Music: Dynasty

...At least that's how it was. A picture of triumph, unity, electrifying vigor, flash- froze in a stillframe of confidence...But that's not like the world that Kong Qiu (Confucius) was born into. By the time of Kong Qiu's birth the world was broken again, the Zhou Kings during Kong Qiu's time were little more than timid puppets with no real power beyond their palaces at Luoyang. The rest of the realm was populated only by ruthless lords who act as de facto kings and warred with themselves like ravenous vultures. The people suffer endlessly in their petty squabbles and all have seemed to lost their ways. So how did the world become this? How did this world, which was once brimming in righteousness, auspiciousness, and wholesome unity become so wrong? How did the people loose their way? Unfortunately for Kong Qiu, when he tried to confront the problem, it would cost him everything.


And here is where we return to the world covered in our previous chapter, the world of friction and intense local violence. ...The world was already broken to pieces when Confucius came along during the final days of the Spring and Autumn period. In the 500 years since the founding of the Zhou dynasty, the last 300 years saw various feudal states of the Zhou disintegrated into hundreds of autonomous rival kingdoms and warring city-states. These lords not only openly flaunted the royal authority of the Zhou Kings but by the time of Confucius' birth some of them had became so emboldened that they openly elevated themselves as kings- aloof to all and answerable only to themselves. 

Precipice toward total war: unrivaled and answerable only to themselves, in the final phases of the Spring and Autumn period, many great lords became de facto kings in their respective domains, The greatest of these lords (colored) were conferred titles such as "Ba" 霸 which meant "Hegemons" - they could be thought of as ancient Chinese Shoguns: supreme lord of all under heaven, aloof to all except the Zhou Kings. The next few centuries after Confucius would see all of the great lords war with each other for supremacy in the highly destructive Warring States period.


Yet, despite all the turbulent strife of his times, Kong Qiu managed to rise in this world. Although beset by misfortunes and hardship in his youth, he was invited to court of the illustrious Duke of Lu to serve as a valued minister. And it was through decades of diligent service for the Duke that Kong Qiu was able to be promoted to become the right hand of the Duke Ding of Lu 鲁定公 (reign 510-495) himself. After having served as the master of the royal stables and the overseer of construction projects, Kong Qiu then rose to the rank of Minister of Justice at the age of 51- one of the most important positions within the court, finally, Kong Qiu was promoted to become the Chancellor of Lu: the pillar of the Lu state.

Duke Ding of Lu maintained close ties with Kong Qiu and often consulted him on trivial matters. Kong Qiu also became intimately close to his patron, Duke Ding himself on a personal level. Not only were they friends who shared many feasts together but Kong Qiu personally escorted Duke Ding with the Lu army on a perilous journey when it was suspected that kidnappers and assassins might harm the Duke. Through the stewardship of Kong Qiu, the state of Lu rose to become a prosperous and respected local power in eastern China. Although Lu was not known for its military prowess, Kong Qiu was able to ensure through a combination of clever diplomacy and unyielding military posturing that the ravenous great powers of Jin and Qi respected Lu's barbed independence. It is recorded that in 501, Kong Qiu was able to appease the powerful Duke of Qi and to save his homeland from a military invasion by Qi. Perhaps most importantly, despite constantly being surrounded by much more powerful states, Kong Qiu guaranteed that Lu was able to survive in this dog eat dog world always on its own terms.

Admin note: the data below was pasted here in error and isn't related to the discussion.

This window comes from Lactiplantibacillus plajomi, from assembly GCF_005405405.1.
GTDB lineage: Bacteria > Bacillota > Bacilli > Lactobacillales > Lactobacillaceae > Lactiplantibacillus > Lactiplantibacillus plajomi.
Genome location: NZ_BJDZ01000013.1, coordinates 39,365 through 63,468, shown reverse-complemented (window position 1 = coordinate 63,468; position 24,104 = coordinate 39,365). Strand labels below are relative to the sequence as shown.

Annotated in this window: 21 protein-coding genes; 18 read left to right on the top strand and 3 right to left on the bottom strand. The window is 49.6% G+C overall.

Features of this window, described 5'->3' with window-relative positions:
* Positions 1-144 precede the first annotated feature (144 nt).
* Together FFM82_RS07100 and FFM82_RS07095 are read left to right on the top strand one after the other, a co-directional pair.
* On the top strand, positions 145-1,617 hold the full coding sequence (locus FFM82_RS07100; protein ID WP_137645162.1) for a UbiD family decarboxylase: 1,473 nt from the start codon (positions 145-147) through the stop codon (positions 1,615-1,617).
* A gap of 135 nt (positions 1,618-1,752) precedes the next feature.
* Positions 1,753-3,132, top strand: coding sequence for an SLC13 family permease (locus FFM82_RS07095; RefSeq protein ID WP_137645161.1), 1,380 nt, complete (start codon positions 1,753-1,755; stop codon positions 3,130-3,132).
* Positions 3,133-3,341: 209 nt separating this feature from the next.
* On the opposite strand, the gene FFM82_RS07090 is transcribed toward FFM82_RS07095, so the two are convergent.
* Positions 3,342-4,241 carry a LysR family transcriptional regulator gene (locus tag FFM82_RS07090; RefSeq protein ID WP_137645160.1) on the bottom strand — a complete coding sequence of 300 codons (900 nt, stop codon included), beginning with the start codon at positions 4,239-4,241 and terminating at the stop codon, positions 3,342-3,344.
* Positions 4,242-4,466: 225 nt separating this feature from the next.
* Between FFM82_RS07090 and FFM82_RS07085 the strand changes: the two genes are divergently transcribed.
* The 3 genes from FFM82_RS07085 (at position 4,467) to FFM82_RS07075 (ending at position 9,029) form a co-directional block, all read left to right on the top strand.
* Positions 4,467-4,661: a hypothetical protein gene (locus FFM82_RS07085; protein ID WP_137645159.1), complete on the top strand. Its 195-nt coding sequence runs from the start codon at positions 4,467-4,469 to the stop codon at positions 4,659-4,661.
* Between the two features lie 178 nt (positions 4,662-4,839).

The state of Lu at the time of Confucius' life. Lu (dark blue) was in an unenviable position. Although it was a regional power, in the increasingly big fish eats small fish world of 5th Century BC China, it's autonomy was rapidly threatened by the great powers of Qi (orange) and Jin (light blue). It is told that in 501, Kong Qiu was able to appease the Duke of Qi and to save his home country from a military invasion by Qi. 


However, despite the fact that it is plain for many to see the great accomplishments Kong Qiu made as the Chancellor of Lu, what destroyed Kong Qiu's career was not military threats or waiting assassins. Instead what destroyed Kong Qiu was something he was utterly and immovably against- that of corruption itself. For anyone who is familiar with the story of the fall of Shang dynasty, we can easily see why Kong Qiu was so vehemently against what happened next in his Duke's court.

Music: Corruption

When Kong Qiu ascended to the position of Chancellor, he foresaw many problems within the state and tried to enact many swift reforms, however, his enemies are many both inside as well as outside his domains. Because of Kong Qiu's proven skills as a diplomat and assessor of the neighboring state's powers- trouble soon came looking for him. According to Shiji: or Sima Qian's "Record of the Grand Historian," trouble started when the nearby powerful state of Qi sent Duke Ding 80 extremely beautiful women and 120 prized horses. It was recorded that the Duke was so enamored by them that he soon spent all of his days carousing with the women in pleasures while spending the other times hunting and riding atop the prized steeds. Later, Duke Ding became a distracted man and neglected much of the state while only consorting with these new favorite distractions.